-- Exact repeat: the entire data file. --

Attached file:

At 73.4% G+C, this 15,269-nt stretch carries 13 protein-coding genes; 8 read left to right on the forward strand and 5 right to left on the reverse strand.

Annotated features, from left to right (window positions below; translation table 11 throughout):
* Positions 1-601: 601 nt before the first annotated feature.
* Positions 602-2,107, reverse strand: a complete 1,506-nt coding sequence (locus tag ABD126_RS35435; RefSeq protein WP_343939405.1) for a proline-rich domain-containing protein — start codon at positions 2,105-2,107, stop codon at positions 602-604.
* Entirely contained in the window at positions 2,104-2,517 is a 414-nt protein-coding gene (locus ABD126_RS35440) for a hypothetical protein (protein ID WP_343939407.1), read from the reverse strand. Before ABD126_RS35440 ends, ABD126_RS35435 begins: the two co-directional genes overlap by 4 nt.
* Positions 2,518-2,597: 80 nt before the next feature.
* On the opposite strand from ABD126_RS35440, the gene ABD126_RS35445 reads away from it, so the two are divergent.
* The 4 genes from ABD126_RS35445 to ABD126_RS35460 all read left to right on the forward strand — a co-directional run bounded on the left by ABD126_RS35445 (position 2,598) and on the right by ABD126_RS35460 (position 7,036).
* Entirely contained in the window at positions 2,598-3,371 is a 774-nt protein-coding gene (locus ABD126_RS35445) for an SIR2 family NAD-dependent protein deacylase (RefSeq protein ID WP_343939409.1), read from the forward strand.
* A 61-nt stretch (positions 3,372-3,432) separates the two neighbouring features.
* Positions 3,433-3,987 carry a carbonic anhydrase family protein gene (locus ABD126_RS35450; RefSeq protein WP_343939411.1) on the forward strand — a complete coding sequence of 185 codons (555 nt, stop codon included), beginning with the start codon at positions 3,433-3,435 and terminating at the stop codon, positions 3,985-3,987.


At 73.4% G+C, this 15,269-nt stretch carries 13 protein-coding genes; 8 read left to right on the forward strand and 5 right to left on the reverse strand.

Annotated features, from left to right (window positions below; translation table 11 throughout):
* Positions 1-601: 601 nt before the first annotated feature.
* Positions 602-2,107, reverse strand: a complete 1,506-nt coding sequence (locus tag ABD126_RS35435; RefSeq protein WP_343939405.1) for a proline-rich domain-containing protein — start codon at positions 2,105-2,107, stop codon at positions 602-604.
* Entirely contained in the window at positions 2,104-2,517 is a 414-nt protein-coding gene (locus ABD126_RS35440) for a hypothetical protein (protein ID WP_343939407.1), read from the reverse strand. Before ABD126_RS35440 ends, ABD126_RS35435 begins: the two co-directional genes overlap by 4 nt.
* Positions 2,518-2,597: 80 nt before the next feature.
* On the opposite strand from ABD126_RS35440, the gene ABD126_RS35445 reads away from it, so the two are divergent.
* The 4 genes from ABD126_RS35445 to ABD126_RS35460 all read left to right on the forward strand — a co-directional run bounded on the left by ABD126_RS35445 (position 2,598) and on the right by ABD126_RS35460 (position 7,036).
* Entirely contained in the window at positions 2,598-3,371 is a 774-nt protein-coding gene (locus ABD126_RS35445) for an SIR2 family NAD-dependent protein deacylase (RefSeq protein ID WP_343939409.1), read from the forward strand.
* A 61-nt stretch (positions 3,372-3,432) separates the two neighbouring features.
* Positions 3,433-3,987 carry a carbonic anhydrase family protein gene (locus ABD126_RS35450; RefSeq protein WP_343939411.1) on the forward strand — a complete coding sequence of 185 codons (555 nt, stop codon included), beginning with the start codon at positions 3,433-3,435 and terminating at the stop codon, positions 3,985-3,987.